"Too far. I finish work in half an hour. I don't want to go too far."

We had no idea where the stadium was, and it was strange to have a tuk tuk driver refuse us (as they would typically be willing to drive you to Uganda if you are willing to pay) but we supposed it was his right and moved along the line of tuk tuk drivers that were calling to us. As we wished Nick, whose business motives seemed to neither stem from want of money or want of convenience, he made a request that was unexpected to say the least.

"Can you pay me for yesterday?"

Icy and I looked at him in dismay.


"Yesterday. Can you still pay me for yesterday?"



"Yesterday when you ditched us for a better fare and left us looking for you for 45 minutes on the street around Wat Saket? Pay you for that?"

Strangely his face did not register any sort of appreciation for the conflict between his lack of services rendered and his request for payment. For a few moments, Icy and I just looked at him completely unaware of how to respond to such a request. He looked back at us with a face that wondered why we don't have our wallets out. That look became a look of confusion as we wished him a good night and backed away towards the other drivers.

After finding another driver we reached the stadium. This, by the way, took about 10 minutes which would make some people wonder why the Nick driver told us that it is "too far," but by this point in the evening we had already come to terms with the fact that we will never understand Nick.

The stadium is probably much like you would
imagine. A simple building surrounded by the hoi polloi who are waiting for 6:30 to roll around. Fight time. The stadium usually urges foreigners (who, as you can see, tend to stick out at these matches... as was the case of the guy below who either lost a bet or decided to wear matching hawaiian print shorts and a shirt) to purchase ring-side tickets for two reasons. Mainly because the locals take muay thai matches and the concurrent betting extremely seriously. They do not want people who are new to the sport to get in the way or be inconvenienced by the calamity. Secondly, they separate the visitors in order to protect them from the raffish crowd as they shout and place their bets. Not that the crowd is in any way violent, but there are a lot of them, and when bets are taken they all move around very quickly.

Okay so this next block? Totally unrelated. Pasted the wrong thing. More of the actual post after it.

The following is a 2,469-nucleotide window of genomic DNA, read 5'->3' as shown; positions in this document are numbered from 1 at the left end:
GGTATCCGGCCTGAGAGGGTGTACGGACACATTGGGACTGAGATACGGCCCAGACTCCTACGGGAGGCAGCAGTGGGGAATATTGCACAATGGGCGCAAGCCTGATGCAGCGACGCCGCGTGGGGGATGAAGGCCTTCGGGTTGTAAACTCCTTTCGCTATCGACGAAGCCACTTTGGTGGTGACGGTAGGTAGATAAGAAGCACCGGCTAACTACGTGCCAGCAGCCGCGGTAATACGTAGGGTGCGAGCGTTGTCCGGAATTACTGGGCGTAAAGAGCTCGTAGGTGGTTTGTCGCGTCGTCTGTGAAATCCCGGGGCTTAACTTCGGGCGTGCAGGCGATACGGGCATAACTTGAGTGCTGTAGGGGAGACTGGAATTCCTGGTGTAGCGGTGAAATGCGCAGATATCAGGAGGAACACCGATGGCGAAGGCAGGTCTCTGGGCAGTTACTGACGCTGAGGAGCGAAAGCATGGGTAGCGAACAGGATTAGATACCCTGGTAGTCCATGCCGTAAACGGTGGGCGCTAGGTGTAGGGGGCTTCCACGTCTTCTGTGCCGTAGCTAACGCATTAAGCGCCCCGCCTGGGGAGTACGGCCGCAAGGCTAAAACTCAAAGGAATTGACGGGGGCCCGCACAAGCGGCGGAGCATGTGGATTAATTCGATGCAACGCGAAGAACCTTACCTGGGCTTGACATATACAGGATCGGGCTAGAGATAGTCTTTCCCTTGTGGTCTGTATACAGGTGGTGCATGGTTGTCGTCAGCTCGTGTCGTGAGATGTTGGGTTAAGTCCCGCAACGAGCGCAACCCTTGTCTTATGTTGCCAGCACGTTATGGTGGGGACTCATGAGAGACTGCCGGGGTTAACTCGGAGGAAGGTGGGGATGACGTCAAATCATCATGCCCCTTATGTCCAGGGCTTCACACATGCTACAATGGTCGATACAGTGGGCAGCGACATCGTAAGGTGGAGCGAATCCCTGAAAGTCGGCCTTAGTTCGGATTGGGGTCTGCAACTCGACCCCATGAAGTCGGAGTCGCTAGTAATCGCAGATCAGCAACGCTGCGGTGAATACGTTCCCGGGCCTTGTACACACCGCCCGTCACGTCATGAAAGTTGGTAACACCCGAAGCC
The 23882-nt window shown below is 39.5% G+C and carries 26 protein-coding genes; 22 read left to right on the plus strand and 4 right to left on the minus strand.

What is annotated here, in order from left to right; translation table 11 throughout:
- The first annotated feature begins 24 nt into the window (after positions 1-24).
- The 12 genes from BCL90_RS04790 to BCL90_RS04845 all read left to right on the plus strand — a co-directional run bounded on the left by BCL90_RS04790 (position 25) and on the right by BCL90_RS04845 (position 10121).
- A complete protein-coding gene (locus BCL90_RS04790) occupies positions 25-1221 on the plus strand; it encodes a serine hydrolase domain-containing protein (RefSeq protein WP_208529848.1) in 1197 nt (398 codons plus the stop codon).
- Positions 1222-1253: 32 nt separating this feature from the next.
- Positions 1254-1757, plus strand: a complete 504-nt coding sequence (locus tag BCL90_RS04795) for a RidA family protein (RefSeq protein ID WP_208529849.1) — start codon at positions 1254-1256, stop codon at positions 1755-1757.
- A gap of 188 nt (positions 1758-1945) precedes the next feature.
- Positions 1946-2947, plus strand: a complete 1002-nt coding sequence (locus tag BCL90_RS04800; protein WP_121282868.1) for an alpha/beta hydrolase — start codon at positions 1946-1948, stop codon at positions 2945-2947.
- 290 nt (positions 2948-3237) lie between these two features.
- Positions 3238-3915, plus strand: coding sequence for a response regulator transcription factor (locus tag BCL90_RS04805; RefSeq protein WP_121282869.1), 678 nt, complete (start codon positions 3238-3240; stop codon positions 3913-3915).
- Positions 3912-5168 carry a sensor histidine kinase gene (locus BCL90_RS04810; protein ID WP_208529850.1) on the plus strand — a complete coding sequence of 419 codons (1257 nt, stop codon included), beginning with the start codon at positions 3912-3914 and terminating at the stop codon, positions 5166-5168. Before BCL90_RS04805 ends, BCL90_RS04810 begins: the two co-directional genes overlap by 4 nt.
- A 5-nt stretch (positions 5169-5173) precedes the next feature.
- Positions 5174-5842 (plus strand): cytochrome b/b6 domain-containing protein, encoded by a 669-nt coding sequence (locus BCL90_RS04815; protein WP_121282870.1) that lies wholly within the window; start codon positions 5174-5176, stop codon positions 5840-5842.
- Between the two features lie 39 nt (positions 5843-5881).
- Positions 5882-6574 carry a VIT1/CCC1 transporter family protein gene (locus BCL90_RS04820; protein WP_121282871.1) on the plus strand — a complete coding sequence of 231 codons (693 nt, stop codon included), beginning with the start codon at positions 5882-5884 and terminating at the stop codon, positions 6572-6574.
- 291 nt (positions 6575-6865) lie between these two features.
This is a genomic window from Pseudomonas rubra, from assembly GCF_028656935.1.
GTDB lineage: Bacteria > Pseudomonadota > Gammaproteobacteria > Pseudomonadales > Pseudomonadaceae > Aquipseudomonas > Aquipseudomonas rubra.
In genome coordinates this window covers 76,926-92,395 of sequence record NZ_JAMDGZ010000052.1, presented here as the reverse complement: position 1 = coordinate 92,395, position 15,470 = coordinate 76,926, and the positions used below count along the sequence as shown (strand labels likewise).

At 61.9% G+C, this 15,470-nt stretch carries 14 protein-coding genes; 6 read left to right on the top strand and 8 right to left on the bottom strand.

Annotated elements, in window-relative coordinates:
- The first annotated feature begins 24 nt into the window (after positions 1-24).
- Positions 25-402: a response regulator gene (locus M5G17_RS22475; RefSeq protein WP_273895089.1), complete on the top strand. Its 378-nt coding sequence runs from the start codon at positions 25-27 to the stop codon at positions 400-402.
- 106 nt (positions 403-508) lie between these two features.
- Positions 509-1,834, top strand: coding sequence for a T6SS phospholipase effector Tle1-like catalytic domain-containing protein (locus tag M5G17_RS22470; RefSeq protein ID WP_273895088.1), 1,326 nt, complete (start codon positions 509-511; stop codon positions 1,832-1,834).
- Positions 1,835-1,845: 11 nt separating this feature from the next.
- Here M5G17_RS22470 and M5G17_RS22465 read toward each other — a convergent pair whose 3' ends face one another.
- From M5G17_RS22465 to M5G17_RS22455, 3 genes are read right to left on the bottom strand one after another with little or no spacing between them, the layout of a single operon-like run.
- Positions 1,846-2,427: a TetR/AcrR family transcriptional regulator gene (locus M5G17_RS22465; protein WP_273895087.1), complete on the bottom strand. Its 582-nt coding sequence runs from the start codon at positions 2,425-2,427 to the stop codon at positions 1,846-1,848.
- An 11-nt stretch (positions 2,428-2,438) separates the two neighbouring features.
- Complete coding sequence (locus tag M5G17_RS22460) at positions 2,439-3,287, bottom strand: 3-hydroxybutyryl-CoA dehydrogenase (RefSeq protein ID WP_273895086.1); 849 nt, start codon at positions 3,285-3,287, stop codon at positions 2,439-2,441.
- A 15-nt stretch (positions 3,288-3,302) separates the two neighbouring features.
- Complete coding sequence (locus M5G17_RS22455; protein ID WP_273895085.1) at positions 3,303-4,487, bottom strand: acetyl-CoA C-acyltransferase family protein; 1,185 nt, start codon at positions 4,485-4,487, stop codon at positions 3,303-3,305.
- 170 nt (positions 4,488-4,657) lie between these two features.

Of course, we had little interest in the placidity of the ring-side seating and wanted to be in the heart of the fight which ironically is no where near the two guys beating the crap out of each other in the ring. We figured that obstreperous as we are we could keep up with the movement and energy of the locals. While this may not have been the case, I am happy that we made that call because to watch a muay thai match is truly to appreciate the audience. Before that day, I always pictured muay thai fights to be about as fast paced and bloody as you get. I pictured Tong Po dipping his hands in honey then broken glass as he was about to square off with Van Damme. While indeed exciting, it more closely resembles a cross between a Karate tournament and a decent boxing match than a bloodbath. In fact, during the entire tournament, we only saw one fighter get KO'd, the rest of the matches were decided by points.

Before each match, fighters enter the ring and perform to traditional Thai music played by a small band in the stands. This pre-fight ritual, known as
Ram Muay, though seemingly an act of braggadocio is in fact a deeply symbolic exercise. Fighters circle the ring symbolizing that the fight is between the two fighters and them alone. The dance is meant to show a fighter's humility to the King, the organizer of the match, and their opponent's coach. Some aspects of the Ram Muay, such as stomping around an opponent are meant to be intimidating (much like a Maori Hakka) however they are carried out with reverence and respect for the sport and the opponent. This humility is best exhibited at the end of the match where the winner kneels before his opponent's trainer in reverence. Wikipedia has a great entry about Muay Thai that outlines more of the traditions involved. I only mention the panoply involved in order to put into perspective the respect for tradition that supersedes any violence involved. (n.b. Please bear in mind that I am speaking based on an organized stadium match, and with no knowledge of the Ong Bak-esque blood brawls.)

As I mentioned, exciting thought the fights may be, the betting that occurs is spectacle by itself. For the first few rounds, the crowd silently watches the fight. After the first few rounds, the